“…[I]f voters want the status quo, they can vote for Pelosi Democrats. The country wants leaders who are willing to risk their popularity to address America's serious problems. The Ryan budget is a worthy marker.”
The introduction of Paul Ryan's House fiscal 2013 budget yesterday is an important political moment even if it has no chance of becoming law this year. It shows that the reform wing of the Republican Party is alive and well, one year after Democrats and the press corps had called Mr. Ryan's fiscal 2012 budget political suicide.
Perhaps you remember the TV spot in which Democrats had an actor resembling Mr. Ryan dump grandma in a wheel chair off a cliff. Democrats chortled that the Budget Chairman's Medicare reform would help them retake the House in 2012, and President Obama chipped in by trashing Mr. Ryan as he sat in the front row as a White House-invited guest to a speech at George Washington University.
But a funny thing happened on the way to oblivion. Mr. Ryan survived. GOP candidates in special elections beat back the Mediscare onslaught. Slowly, the causes of entitlement and tax reform have advanced, picking up converts and forcing GOP Presidential candidates to embrace them at least in part.
Far from retreating on Medicare, Mr. Ryan once more leads the charge by re-proposing his "premium support" reform. The plan would offer seniors a fixed payment to buy insurance from a government-approved list of vendors. So, for example, a retiree stepping down from a private business with insurance from Aetna would be able to slide smoothly to an Aetna Medicare policy.
Mr. Ryan's concession this year is that his formula for increasing the support payment over time would be more generous. And as part of his compromise with Oregon Democrat Ron Wyden, Mr. Ryan would allow seniors to stay on fee-for-service Medicare if they prefer. The policy bet is that seniors will migrate en masse to private plans over time given the right incentives. The compromise is an easier sell politically, though it means reform (and thus any savings) would be more gradual.
The White House in its re-election bunker claims that all of this will "destroy Medicare as we know it," but in fact it is the only reform that will prevent Medicare from destroying itself. Mr. Obama's demagoguery on this subject is his Presidency at its most cynical.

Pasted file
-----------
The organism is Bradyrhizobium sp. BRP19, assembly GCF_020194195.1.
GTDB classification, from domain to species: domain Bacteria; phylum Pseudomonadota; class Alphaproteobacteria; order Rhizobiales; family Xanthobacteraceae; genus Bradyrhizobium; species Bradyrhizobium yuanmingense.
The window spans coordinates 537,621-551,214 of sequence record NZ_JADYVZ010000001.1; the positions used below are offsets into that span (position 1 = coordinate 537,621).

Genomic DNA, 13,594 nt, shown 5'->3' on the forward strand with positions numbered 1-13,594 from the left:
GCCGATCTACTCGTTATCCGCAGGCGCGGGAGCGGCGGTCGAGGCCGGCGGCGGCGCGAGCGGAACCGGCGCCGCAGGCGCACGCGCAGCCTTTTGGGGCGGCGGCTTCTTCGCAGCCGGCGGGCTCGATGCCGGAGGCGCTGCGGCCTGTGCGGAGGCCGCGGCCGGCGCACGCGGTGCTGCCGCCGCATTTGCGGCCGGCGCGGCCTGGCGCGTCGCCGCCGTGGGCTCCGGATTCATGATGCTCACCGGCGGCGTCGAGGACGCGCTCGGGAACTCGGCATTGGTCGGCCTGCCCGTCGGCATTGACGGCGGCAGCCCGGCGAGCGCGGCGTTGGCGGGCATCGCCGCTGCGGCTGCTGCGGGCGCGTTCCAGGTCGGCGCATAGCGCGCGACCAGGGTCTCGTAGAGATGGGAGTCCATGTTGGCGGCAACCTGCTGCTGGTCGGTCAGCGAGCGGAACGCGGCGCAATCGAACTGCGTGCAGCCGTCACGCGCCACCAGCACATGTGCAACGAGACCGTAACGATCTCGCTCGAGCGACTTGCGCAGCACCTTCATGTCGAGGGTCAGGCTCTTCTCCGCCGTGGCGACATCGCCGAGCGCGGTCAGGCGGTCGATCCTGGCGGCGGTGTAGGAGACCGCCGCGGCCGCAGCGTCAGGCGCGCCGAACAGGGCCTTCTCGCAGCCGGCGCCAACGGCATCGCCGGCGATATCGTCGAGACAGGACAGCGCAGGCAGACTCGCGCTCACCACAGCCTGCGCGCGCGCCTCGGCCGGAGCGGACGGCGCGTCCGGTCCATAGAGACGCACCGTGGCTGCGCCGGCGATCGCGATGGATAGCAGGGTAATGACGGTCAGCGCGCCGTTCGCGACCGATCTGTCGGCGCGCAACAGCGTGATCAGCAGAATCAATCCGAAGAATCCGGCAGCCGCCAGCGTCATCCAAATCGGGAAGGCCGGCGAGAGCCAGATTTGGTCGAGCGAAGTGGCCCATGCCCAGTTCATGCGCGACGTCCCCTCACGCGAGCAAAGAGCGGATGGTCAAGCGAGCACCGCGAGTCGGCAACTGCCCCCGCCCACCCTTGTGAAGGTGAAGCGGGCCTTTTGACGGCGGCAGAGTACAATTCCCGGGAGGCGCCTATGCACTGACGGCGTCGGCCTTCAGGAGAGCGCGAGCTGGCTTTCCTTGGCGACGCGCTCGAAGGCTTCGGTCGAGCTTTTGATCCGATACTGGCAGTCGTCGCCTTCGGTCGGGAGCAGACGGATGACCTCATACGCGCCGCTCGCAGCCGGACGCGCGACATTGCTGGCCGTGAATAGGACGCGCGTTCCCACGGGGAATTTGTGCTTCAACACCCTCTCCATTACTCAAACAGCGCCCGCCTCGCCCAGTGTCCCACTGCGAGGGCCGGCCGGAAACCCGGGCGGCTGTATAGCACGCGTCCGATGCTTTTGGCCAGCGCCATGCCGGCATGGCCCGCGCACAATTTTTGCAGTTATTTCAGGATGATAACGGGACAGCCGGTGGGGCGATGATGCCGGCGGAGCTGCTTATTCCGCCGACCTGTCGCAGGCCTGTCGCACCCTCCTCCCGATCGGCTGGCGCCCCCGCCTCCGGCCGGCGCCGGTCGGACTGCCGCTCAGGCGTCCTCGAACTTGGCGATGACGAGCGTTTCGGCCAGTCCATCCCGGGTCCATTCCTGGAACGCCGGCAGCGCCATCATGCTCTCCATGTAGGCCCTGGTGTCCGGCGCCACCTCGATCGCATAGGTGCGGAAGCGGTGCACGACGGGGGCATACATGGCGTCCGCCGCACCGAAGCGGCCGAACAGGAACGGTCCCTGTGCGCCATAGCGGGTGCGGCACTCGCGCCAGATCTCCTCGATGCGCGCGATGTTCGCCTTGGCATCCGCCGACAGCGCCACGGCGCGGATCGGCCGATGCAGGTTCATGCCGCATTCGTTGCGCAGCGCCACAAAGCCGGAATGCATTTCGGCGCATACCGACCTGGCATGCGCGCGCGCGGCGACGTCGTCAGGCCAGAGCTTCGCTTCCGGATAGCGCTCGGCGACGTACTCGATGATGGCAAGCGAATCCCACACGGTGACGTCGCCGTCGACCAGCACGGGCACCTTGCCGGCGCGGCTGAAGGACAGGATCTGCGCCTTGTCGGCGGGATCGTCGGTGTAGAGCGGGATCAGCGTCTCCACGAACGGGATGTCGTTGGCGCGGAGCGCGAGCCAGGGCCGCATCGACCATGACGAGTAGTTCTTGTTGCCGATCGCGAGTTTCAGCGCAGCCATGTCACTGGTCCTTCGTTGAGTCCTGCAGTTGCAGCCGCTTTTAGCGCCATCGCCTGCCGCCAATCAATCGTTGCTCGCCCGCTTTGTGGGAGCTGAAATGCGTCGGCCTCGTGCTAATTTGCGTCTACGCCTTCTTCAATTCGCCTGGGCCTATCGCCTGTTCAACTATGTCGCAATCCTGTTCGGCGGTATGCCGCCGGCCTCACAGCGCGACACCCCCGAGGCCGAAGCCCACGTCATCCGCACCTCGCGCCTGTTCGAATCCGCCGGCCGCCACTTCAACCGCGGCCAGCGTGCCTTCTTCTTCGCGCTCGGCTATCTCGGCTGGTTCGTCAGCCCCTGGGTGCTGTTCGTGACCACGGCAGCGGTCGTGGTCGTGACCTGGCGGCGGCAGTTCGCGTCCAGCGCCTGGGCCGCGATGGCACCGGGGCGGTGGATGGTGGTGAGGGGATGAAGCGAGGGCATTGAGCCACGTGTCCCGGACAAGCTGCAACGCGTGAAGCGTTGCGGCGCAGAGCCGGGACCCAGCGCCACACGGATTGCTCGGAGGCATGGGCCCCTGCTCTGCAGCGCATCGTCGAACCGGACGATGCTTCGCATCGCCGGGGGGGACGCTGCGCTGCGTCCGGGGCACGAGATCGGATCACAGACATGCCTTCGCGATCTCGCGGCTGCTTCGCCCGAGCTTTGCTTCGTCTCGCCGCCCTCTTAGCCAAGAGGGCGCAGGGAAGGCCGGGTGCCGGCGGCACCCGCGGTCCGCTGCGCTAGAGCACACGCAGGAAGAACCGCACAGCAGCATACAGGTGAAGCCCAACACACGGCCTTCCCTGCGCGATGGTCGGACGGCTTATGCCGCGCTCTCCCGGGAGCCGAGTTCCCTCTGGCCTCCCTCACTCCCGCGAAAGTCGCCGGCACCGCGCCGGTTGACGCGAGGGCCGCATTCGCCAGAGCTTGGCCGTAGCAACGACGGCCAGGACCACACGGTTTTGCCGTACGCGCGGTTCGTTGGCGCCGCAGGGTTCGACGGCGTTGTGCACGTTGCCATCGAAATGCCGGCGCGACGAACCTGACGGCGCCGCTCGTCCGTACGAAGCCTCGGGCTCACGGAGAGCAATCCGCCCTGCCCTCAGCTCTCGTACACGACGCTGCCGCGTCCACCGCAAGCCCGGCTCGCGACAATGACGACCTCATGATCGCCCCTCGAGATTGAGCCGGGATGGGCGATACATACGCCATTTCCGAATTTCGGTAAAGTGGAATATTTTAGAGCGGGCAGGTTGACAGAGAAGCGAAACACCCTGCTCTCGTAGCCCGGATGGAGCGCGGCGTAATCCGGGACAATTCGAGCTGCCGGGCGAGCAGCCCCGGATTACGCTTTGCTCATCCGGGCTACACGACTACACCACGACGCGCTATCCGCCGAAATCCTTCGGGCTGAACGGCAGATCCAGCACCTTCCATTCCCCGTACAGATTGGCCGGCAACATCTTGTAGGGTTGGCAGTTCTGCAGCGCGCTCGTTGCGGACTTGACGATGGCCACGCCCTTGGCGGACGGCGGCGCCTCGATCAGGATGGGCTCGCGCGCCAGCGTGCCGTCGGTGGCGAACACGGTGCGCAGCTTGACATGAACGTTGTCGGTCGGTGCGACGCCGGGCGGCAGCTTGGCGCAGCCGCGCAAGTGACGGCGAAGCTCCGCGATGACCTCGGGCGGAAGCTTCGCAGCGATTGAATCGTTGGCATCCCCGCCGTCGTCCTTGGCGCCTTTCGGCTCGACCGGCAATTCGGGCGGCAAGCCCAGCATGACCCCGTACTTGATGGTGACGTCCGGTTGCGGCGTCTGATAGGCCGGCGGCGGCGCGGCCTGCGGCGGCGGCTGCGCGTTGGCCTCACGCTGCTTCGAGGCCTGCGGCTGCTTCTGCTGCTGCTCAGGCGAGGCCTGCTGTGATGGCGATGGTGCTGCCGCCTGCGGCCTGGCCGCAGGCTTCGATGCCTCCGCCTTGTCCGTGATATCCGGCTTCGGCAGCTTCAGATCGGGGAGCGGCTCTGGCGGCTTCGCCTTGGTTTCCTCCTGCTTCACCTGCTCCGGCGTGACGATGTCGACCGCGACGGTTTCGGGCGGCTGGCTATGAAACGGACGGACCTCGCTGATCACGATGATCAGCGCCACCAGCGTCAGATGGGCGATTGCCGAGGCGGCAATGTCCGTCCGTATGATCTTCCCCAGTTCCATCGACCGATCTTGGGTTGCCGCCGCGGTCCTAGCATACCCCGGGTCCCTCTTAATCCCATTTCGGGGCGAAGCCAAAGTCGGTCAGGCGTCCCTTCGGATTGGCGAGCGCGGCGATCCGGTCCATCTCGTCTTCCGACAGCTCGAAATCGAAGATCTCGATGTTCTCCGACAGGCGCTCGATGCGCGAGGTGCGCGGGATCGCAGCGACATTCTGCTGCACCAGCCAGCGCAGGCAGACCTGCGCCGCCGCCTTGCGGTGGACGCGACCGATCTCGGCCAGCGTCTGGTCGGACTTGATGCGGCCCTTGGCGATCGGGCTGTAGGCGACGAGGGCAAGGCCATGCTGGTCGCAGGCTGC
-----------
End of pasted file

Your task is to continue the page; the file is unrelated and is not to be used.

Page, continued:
The Ryan budget also stakes out clear policy differences with the President on taxes and spending. Mr. Ryan's proposal would reduce spending over a decade by some $5 trillion. Mr. Obama's would increase spending by $1.5 trillion above the current budget baseline. Spending as a share of GDP never falls below 23% under Mr. Obama but slows to 20% of GDP under Mr. Ryan.
Mr. Obama's budget contains $1.9 trillion in tax increases over the next decade and raises income, dividend and capital gains tax rates. The Ryan budget outlines an ambitious tax reform, collapsing today's six rates to two—25% and 10%—while retaining the 15% tax rates on capital gains and dividends and eliminating inefficient tax deductions and credits. He gets the corporate tax down to 25%, roughly the international average, and below the 28% rate Mr. Obama suggests. The Ryan plan isn't a pure flat tax, but it takes the IRS code a giant stride in that direction and creates a tax system far more conducive to faster job creation and greater investment.
The House Republican budget includes a host of other major reforms, notably block-granting Medicaid, food stamps and dozens of other welfare programs to states. Republican Governors have told the White House and Congress that this is a deal they would readily take: less money but more discretion and fewer federal rules.
This is crucial to balancing the budget. Medicaid is expected to cost $804 billion by 2019, more than double the $379 billion in 2009. Because of Medicaid's rationing through price controls, it also provides a low level of care. Mr. Ryan notes that "by some measures, such as in-hospital death rates following major surgeries, Medicaid patients fared even worse than the uninsured." ObamaCare would put some 15 million more Americans on Medicaid.
One complaint about Mr. Ryan's budget, especially from conservatives, is that it won't balance the budget within 10 years. But the most important goal is to get the deficit down to a manageable level of GDP. The Ryan budget gets the deficit down to 3% of GDP by 2015, a gigantic improvement over the roughly 9% average in Mr. Obama's four years. With pro-growth tax and budget reforms, the economy will grow much faster and the budget could well be balanced sooner than even Mr. Ryan predicts.
Details aside, the Ryan budget shows a House majority that realizes it has an obligation to reform the listing, unaffordable entitlement state. The GOP's reform impulse withered under George W. Bush and Tom DeLay, but it has seen a revival with Governors like Mitch Daniels (Indiana), Scott Walker (Wisconsin), John Kasich (Ohio), Sam Brownback (Kansas) and Bobby Jindal (Louisiana)
Many Republicans are still afraid and would prefer to dodge these great debates. But if voters want the status quo, they can vote for Pelosi Democrats. The country wants leaders who are willing to risk their popularity to address America's serious problems. The Ryan budget is a worthy marker.